The playwright strives to create work for the ages, but Laura Eason’s “Sex With Strangers” is so topical it should have an expiration date.
Ethan, played with charismatic ferocity by Stephen Louis Grush, chronicles his sexual conquests in masochistic detail on his popular blog, which he’s parlayed into a bestelling book and a movie deal. (Tucker Max, anyone?) He meets Olivia, a technophobic almost-forty literary novelist, who’s trying to crank back up her long-stalled career. He repulses her with his story but charms her with praise of her story and before long he’s in her pants and in her business, helping her plug into the magical marketing power of the internet. The play, which I saw in a 2009 developmental incarnation as part of Steppenwolf’s “First Look Repertory of New Work,” is a study of the effects, both positive and negative, of the living-life-in-public phenomenon that the internet has fueled, through blogs, social media and so on. Ethan reads email and texts on his phone while in the middle of an intensely personal conversation with Olivia, behavior so common nowadays it almost seems beyond parody.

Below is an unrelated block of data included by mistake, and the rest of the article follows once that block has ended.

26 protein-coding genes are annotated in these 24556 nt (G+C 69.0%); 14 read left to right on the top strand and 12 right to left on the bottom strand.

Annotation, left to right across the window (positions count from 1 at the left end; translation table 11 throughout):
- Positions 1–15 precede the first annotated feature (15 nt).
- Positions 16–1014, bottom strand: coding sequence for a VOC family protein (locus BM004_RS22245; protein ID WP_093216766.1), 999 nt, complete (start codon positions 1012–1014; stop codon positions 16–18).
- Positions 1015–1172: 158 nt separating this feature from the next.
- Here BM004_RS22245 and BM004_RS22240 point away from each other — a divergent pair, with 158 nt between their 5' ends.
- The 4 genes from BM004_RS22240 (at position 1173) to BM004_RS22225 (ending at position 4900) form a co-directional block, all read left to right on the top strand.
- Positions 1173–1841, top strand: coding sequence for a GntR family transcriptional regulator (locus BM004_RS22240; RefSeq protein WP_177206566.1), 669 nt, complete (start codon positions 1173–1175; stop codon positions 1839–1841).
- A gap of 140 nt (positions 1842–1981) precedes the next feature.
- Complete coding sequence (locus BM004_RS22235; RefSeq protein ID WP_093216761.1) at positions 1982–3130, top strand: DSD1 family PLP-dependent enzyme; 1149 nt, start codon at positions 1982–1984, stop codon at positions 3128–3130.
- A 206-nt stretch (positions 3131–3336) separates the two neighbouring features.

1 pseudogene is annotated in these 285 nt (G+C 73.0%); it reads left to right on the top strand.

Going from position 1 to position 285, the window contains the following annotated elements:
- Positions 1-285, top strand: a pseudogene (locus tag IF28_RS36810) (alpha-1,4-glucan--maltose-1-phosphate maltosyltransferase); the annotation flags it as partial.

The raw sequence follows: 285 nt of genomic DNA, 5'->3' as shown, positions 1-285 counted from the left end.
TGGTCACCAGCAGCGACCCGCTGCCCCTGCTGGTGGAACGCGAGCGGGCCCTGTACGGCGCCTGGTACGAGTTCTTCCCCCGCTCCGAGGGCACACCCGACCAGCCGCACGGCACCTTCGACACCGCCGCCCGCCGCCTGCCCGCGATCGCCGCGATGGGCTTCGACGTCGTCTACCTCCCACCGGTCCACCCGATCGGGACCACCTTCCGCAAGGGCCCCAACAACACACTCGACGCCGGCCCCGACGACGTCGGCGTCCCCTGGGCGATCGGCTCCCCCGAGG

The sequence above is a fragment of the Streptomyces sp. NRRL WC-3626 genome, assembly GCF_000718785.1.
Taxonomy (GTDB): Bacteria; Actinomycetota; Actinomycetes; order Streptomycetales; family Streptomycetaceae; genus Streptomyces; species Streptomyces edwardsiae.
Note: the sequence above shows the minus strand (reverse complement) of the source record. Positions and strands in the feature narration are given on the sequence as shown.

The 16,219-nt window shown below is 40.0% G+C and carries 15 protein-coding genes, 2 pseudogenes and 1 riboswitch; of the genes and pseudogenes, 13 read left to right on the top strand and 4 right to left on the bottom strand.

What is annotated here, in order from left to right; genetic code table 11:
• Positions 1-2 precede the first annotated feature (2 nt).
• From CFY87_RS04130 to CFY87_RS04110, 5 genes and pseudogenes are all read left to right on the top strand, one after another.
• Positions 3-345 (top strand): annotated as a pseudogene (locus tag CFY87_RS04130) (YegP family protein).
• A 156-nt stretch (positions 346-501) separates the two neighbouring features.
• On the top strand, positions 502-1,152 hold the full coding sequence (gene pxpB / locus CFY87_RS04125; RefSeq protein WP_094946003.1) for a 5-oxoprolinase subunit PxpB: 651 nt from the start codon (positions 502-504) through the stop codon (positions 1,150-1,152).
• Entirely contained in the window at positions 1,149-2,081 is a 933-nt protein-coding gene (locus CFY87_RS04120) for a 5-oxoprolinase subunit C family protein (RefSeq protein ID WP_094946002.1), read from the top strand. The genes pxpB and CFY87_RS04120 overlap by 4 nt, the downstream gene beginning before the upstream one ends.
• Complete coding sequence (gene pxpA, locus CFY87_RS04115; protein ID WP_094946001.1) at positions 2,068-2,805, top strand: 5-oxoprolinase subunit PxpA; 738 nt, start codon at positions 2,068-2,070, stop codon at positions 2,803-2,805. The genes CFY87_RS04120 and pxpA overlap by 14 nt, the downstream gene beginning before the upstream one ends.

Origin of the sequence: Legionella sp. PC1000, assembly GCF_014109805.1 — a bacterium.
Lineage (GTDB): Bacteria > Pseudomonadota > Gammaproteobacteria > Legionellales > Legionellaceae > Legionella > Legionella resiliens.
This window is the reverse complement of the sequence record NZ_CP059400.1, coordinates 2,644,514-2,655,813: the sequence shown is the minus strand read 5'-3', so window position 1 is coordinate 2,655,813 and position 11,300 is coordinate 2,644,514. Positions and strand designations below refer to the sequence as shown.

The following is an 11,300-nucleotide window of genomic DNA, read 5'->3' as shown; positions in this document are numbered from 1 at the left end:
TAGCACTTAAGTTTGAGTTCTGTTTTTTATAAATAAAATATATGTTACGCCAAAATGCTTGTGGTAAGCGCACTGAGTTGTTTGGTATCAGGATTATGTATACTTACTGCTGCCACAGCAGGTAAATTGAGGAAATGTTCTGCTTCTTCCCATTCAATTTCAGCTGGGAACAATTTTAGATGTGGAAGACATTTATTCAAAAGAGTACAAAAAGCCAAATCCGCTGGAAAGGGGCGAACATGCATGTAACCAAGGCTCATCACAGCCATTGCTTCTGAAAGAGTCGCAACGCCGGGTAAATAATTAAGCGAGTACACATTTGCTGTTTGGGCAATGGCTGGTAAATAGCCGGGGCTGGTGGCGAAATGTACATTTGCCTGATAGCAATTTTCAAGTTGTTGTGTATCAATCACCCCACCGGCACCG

Ensemble member Sally Murphy imbues her Olivia with a pervasive sense of ambiguity; she is fragile, she is strong; she is depressed, she is cheery; she is steadfast, she is a sellout. She can’t resist this new young thing (Ethan and/or the internet) even as she is repelled by it. It’s a complex portrayal, especially paired against Grush’s tornadic Ethan, and one that could easily, if unfairly, be dismissed as timid.
Eason’s play, under the intimate direction of her longtime collaborator, director Jessica Thebus, crackles with energy and wit. It’s freshly loaded with e-books and smartphones and plenty of technology that will be replaced by something better tomorrow. Likewise, its ideas threaten to be extinct-on-arrival: the days of achieving easy celebrity on the web by blogging are long gone; is the willful abdication of privacy that’s underway a permanent condition or merely a short-term overreaction to new toys? Aren’t the world’s Olivias endangered species themselves: how many 40-year-olds do you know who remain naïve to the intimate invasiveness of the internet? More likely, they’re insatiable Facebookers. Like Olivia, the play’s fraught with uncertainty about its place and its destination: we might be heading into a dark cloud, but we just can’t resist taking the ride. (Brian Hieggelke)
At Steppenwolf’s Upstairs Theatre, 1650 North Halsted, (312)335-1650, steppenwolf.org, through May 15. $20-$73.